It's not the American people who will decide whether or not to drop him from their party. It's the Republican politicians who might lose their money and their power.

I have a hard time believing any of them will support Trump if it means bad things for themselves. I think a lot of them have felt like they're being held hostage in their support of him.

As soon as they see an out, they're going to take it.



The people that elected trump are the same people that elected the congress and senate.
Turning their backs on the president will have a huge backlash on their reelection campaigns.
I know if any of my reps vote for impeachment I will not be voting for them again.
I'm not likely alone on that sentiment.



posted on Sep, 28 2019 @ 01:02 PM
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The republican party is certainly a mess and worthy of a vote of zero confidence.

With all the false accusations and fabricated scandals by the democrats against Trump, and all of them exposed as lies, there isn't any large republican push to investigate it and punish it, only democrats endlessly investigating fabricated scandals and hearsay gibberish, and doing nothing else for the country except limiting liberties and growing government to protect themselves from prosecution.
Turning nothing burgers into causes for impeachment. What a pathetic puerile joke we have for leadership in the Senate and Congress.



posted on Sep, 28 2019 @ 01:04 PM
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a reply to: underwerks
Republicans seem to be tied to power, not their core beliefs. They have little integrity.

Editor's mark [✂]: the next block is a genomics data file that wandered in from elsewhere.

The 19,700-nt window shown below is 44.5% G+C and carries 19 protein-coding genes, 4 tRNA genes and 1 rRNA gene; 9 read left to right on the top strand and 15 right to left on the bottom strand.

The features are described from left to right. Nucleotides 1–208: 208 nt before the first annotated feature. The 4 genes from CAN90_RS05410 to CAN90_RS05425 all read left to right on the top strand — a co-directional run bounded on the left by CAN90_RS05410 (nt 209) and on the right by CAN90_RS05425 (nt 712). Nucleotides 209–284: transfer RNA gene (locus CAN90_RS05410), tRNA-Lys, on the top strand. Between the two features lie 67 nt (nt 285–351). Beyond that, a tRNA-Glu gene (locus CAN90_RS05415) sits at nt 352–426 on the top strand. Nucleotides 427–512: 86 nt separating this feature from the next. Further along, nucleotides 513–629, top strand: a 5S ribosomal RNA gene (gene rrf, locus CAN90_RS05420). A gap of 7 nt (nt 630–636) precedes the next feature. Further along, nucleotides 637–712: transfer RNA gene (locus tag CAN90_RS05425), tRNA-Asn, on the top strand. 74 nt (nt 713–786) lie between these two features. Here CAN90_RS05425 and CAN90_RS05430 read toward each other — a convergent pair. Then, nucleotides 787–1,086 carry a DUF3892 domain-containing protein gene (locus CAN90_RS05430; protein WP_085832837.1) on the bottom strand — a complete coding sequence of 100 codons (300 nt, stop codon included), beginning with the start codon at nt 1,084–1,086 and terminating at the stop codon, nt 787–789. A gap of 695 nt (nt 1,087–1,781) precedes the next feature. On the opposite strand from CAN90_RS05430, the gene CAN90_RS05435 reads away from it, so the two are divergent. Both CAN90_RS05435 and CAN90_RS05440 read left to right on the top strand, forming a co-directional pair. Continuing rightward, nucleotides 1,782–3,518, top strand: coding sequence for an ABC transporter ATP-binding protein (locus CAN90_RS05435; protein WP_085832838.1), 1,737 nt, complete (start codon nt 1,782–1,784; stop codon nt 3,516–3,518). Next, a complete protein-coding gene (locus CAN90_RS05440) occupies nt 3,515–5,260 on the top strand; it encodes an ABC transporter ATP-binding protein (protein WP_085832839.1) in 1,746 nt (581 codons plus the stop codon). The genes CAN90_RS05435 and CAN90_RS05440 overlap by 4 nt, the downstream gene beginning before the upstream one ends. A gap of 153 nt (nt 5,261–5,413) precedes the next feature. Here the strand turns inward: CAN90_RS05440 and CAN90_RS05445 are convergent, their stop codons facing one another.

What ever happened to a balanced budget? Civil rights? Following the constitution? Rule of law?


Republicans: "we chucked all that when Trump became president. We are his bitches in crime right now, until another bitch comes along."



posted on Sep, 28 2019 @ 01:13 PM
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a reply to: Bluntone22


I know if any of my reps vote for impeachment I will not be voting for them again. I'm not likely alone on that sentiment.


Nope, definitely not alone... especially among independents and third party voters.

Many are also quite happy to see the investigation follow through -- for wrongdoing on anyone and everyone's part regardless of party -- but for information purposes more than impeachment purposes.

Because there's no way around the fact that Trump is being persecuted for asking for an investigation into criminal corruption and wrongdoing by a then sitting Vice President and a current Presidential candidate, which Trump has (or should have) the power and authority to do.

Further, the assumption that such an investigation would help Trump in his re-election would seem to also assume they believe that Biden and son (and Heaven only knows who else) are in fact guilty of something. It seems to me that this effort in and of itself is a clear effort to interfere in an election by protecting a candidate's (Biden) criminal corruption.

None of this plays well with the general public. It all just stinks.



posted on Sep, 28 2019 @ 01:21 PM
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originally posted by: Byrd
Checking Vox (the Hill is strangely silent on it right now), it appears that he is simply supporting an inquiry and not actual impeachment: www.vox.com...

Yes,